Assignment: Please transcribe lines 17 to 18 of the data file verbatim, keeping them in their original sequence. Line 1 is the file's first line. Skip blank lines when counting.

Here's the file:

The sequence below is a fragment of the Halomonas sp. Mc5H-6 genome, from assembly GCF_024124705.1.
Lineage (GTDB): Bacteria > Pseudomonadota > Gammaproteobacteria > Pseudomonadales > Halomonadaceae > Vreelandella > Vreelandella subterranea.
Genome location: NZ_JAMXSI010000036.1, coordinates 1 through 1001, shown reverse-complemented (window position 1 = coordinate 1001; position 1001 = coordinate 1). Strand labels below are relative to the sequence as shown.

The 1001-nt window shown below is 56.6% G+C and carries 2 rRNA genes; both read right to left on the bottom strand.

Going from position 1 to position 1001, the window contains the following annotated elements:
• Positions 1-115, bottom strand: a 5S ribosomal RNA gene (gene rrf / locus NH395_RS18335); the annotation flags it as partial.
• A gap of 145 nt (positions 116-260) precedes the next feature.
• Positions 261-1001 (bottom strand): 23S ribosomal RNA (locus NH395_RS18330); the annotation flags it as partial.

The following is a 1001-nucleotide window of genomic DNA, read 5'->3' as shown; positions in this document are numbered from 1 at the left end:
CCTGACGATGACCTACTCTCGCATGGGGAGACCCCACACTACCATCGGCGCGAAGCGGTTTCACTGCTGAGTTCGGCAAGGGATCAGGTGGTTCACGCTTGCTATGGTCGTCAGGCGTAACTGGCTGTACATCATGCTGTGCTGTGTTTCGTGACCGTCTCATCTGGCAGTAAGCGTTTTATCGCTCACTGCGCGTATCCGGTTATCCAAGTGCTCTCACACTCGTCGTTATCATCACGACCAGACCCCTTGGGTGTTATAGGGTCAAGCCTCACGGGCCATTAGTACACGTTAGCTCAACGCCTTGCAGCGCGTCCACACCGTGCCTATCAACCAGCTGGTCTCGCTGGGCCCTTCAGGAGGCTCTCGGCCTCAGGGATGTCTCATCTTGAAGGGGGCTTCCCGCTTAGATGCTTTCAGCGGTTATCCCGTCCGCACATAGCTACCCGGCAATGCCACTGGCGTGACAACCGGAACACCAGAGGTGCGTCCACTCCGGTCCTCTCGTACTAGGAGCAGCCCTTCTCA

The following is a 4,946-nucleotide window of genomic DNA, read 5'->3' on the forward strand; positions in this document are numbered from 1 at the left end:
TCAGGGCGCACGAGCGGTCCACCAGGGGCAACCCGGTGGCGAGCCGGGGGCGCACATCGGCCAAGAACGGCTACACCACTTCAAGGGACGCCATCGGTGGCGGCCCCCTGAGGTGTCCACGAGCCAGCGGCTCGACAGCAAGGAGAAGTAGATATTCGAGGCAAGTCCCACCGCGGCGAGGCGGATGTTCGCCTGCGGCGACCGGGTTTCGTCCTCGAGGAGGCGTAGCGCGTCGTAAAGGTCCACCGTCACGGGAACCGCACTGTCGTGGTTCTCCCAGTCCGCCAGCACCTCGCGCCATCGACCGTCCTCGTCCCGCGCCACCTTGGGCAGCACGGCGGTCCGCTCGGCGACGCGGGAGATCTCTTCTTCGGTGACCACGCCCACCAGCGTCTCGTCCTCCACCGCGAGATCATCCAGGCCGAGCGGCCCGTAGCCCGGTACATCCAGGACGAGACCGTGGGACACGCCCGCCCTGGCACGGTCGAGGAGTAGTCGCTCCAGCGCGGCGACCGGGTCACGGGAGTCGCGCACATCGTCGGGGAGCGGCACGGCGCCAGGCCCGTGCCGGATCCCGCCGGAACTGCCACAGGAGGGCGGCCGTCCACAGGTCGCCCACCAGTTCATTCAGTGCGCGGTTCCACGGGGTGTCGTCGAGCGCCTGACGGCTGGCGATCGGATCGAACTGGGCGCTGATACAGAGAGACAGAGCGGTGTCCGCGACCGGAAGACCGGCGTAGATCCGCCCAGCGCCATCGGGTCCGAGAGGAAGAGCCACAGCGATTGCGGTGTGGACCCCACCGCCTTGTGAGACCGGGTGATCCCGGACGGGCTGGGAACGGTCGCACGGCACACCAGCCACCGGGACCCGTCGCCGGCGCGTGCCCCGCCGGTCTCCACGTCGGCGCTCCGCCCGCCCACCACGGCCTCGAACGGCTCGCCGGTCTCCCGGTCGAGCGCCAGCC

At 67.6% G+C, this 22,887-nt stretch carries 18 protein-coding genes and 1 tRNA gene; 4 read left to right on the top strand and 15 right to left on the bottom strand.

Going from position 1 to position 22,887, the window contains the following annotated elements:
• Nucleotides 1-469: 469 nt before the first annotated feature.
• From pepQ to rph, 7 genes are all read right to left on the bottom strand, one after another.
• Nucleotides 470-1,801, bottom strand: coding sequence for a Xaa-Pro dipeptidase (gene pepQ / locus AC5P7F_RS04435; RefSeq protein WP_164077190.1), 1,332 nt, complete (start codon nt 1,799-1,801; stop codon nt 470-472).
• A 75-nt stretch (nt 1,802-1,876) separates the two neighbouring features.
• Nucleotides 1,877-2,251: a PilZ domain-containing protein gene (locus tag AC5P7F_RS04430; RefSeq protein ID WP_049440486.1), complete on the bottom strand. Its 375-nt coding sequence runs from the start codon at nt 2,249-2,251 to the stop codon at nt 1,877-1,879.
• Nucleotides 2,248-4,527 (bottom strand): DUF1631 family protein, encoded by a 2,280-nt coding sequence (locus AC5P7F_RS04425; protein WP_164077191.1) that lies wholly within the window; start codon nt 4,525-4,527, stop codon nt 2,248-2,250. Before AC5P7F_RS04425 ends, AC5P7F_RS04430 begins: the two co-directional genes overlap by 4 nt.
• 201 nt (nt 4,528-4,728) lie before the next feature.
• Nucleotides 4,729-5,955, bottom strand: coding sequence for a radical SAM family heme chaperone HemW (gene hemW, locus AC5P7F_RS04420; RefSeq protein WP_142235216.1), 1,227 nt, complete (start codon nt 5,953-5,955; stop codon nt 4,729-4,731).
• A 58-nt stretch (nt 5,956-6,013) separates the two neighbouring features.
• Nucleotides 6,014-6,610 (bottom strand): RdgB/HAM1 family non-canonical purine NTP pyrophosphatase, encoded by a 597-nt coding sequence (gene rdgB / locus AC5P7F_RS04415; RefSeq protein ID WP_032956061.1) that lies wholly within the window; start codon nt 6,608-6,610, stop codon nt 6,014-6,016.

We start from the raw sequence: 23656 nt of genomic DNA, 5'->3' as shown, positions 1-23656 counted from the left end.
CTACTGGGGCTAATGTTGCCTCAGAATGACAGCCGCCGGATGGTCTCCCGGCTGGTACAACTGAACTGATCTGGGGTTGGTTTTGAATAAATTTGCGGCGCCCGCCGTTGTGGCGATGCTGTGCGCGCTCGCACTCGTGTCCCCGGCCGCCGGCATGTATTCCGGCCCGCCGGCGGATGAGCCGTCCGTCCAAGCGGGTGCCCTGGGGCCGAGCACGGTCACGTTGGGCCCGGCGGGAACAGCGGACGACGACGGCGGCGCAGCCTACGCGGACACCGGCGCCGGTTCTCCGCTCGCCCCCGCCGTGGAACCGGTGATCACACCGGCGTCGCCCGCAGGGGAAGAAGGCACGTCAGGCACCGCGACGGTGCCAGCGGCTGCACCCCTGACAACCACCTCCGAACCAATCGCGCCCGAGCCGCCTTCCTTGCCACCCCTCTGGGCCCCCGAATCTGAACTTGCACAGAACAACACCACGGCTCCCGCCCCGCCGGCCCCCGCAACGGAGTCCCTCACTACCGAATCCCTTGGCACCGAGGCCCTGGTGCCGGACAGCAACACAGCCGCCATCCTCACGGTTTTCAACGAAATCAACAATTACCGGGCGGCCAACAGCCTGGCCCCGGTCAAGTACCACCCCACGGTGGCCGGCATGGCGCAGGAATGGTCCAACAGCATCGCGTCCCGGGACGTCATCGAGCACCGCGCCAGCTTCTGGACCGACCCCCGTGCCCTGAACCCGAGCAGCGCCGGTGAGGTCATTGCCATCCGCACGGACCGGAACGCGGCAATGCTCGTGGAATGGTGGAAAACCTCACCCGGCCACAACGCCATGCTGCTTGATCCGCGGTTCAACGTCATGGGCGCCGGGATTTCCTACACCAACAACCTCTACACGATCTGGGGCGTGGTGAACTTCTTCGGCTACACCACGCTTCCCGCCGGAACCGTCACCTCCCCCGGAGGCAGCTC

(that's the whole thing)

• Nucleotides 470-1,801, bottom strand: coding sequence for a Xaa-Pro dipeptidase (gene pepQ / locus AC5P7F_RS04435; RefSeq protein WP_164077190.1), 1,332 nt, complete (start codon nt 1,799-1,801; stop codon nt 470-472).
• A 75-nt stretch (nt 1,802-1,876) separates the two neighbouring features.